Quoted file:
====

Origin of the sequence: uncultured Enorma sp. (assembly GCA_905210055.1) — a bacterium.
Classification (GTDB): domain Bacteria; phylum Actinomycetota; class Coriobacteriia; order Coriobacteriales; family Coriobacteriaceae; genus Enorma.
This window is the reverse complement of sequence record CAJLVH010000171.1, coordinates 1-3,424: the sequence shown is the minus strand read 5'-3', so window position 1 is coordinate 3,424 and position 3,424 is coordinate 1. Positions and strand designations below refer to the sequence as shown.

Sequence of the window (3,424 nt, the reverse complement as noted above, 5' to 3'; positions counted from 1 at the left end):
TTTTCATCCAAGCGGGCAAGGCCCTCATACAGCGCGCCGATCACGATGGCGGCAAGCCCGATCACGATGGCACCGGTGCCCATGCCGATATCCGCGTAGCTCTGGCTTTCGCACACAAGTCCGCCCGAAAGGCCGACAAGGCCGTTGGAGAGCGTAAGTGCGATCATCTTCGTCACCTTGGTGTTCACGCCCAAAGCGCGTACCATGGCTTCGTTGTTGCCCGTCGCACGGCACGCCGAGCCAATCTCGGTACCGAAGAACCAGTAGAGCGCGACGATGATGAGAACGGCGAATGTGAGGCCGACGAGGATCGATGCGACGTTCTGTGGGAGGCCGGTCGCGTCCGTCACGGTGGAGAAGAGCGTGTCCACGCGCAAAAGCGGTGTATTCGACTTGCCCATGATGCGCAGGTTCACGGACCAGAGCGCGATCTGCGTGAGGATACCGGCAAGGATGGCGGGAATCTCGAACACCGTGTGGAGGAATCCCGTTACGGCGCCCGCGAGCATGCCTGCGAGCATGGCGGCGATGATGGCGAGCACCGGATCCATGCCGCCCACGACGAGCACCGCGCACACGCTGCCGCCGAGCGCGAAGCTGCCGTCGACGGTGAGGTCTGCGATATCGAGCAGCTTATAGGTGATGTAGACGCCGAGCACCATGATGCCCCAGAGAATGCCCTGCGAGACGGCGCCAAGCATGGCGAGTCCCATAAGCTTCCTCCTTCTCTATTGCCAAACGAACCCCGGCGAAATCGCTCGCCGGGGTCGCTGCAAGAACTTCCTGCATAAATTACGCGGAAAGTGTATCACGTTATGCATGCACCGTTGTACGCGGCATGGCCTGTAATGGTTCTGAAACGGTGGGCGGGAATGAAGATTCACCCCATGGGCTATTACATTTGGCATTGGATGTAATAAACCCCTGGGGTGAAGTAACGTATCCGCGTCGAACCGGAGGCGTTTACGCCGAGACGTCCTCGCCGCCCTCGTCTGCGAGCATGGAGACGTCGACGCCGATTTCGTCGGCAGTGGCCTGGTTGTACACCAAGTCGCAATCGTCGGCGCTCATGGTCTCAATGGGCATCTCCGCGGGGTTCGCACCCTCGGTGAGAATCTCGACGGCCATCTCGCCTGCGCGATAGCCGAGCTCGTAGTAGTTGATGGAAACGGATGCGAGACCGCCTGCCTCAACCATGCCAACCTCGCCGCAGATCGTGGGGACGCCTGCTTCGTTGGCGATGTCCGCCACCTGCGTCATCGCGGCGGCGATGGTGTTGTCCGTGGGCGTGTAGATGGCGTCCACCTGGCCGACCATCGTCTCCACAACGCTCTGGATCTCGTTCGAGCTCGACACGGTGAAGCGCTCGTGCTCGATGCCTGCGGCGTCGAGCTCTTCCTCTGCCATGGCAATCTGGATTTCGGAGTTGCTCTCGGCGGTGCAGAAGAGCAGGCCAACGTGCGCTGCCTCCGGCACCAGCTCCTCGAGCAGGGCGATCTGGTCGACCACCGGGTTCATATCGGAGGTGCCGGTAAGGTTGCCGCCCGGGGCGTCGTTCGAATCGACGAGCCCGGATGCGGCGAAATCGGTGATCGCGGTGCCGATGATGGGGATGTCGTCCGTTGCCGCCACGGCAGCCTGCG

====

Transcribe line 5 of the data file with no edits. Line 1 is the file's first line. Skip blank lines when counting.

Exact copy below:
TTTTCATCCAAGCGGGCAAGGCCCTCATACAGCGCGCCGATCACGATGGCGGCAAGCCCGATCACGATGGCACCGGTGCCCATGCCGATATCCGCGTAGCTCTGGCTTTCGCACACAAGTCCGCCCGAAAGGCCGACAAGGCCGTTGGAGAGCGTAAGTGCGATCATCTTCGTCACCTTGGTGTTCACGCCCAAAGCGCGTACCATGGCTTCGTTGTTGCCCGTCGCACGGCACGCCGAGCCAATCTCGGTACCGAAGAACCAGTAGAGCGCGACGATGATGAGAACGGCGAATGTGAGGCCGACGAGGATCGATGCGACGTTCTGTGGGAGGCCGGTCGCGTCCGTCACGGTGGAGAAGAGCGTGTCCACGCGCAAAAGCGGTGTATTCGACTTGCCCATGATGCGCAGGTTCACGGACCAGAGCGCGATCTGCGTGAGGATACCGGCAAGGATGGCGGGAATCTCGAACACCGTGTGGAGGAATCCCGTTACGGCGCCCGCGAGCATGCCTGCGAGCATGGCGGCGATGATGGCGAGCACCGGATCCATGCCGCCCACGACGAGCACCGCGCACACGCTGCCGCCGAGCGCGAAGCTGCCGTCGACGGTGAGGTCTGCGATATCGAGCAGCTTATAGGTGATGTAGACGCCGAGCACCATGATGCCCCAGAGAATGCCCTGCGAGACGGCGCCAAGCATGGCGAGTCCCATAAGCTTCCTCCTTCTCTATTGCCAAACGAACCCCGGCGAAATCGCTCGCCGGGGTCGCTGCAAGAACTTCCTGCATAAATTACGCGGAAAGTGTATCACGTTATGCATGCACCGTTGTACGCGGCATGGCCTGTAATGGTTCTGAAACGGTGGGCGGGAATGAAGATTCACCCCATGGGCTATTACATTTGGCATTGGATGTAATAAACCCCTGGGGTGAAGTAACGTATCCGCGTCGAACCGGAGGCGTTTACGCCGAGACGTCCTCGCCGCCCTCGTCTGCGAGCATGGAGACGTCGACGCCGATTTCGTCGGCAGTGGCCTGGTTGTACACCAAGTCGCAATCGTCGGCGCTCATGGTCTCAATGGGCATCTCCGCGGGGTTCGCACCCTCGGTGAGAATCTCGACGGCCATCTCGCCTGCGCGATAGCCGAGCTCGTAGTAGTTGATGGAAACGGATGCGAGACCGCCTGCCTCAACCATGCCAACCTCGCCGCAGATCGTGGGGACGCCTGCTTCGTTGGCGATGTCCGCCACCTGCGTCATCGCGGCGGCGATGGTGTTGTCCGTGGGCGTGTAGATGGCGTCCACCTGGCCGACCATCGTCTCCACAACGCTCTGGATCTCGTTCGAGCTCGACACGGTGAAGCGCTCGTGCTCGATGCCTGCGGCGTCGAGCTCTTCCTCTGCCATGGCAATCTGGATTTCGGAGTTGCTCTCGGCGGTGCAGAAGAGCAGGCCAACGTGCGCTGCCTCCGGCACCAGCTCCTCGAGCAGGGCGATCTGGTCGACCACCGGGTTCATATCGGAGGTGCCGGTAAGGTTGCCGCCCGGGGCGTCGTTCGAATCGACGAGCCCGGATGCGGCGAAATCGGTGATCGCGGTGCCGATGATGGGGATGTCGTCCGTTGCCGCCACGGCAGCCTGCG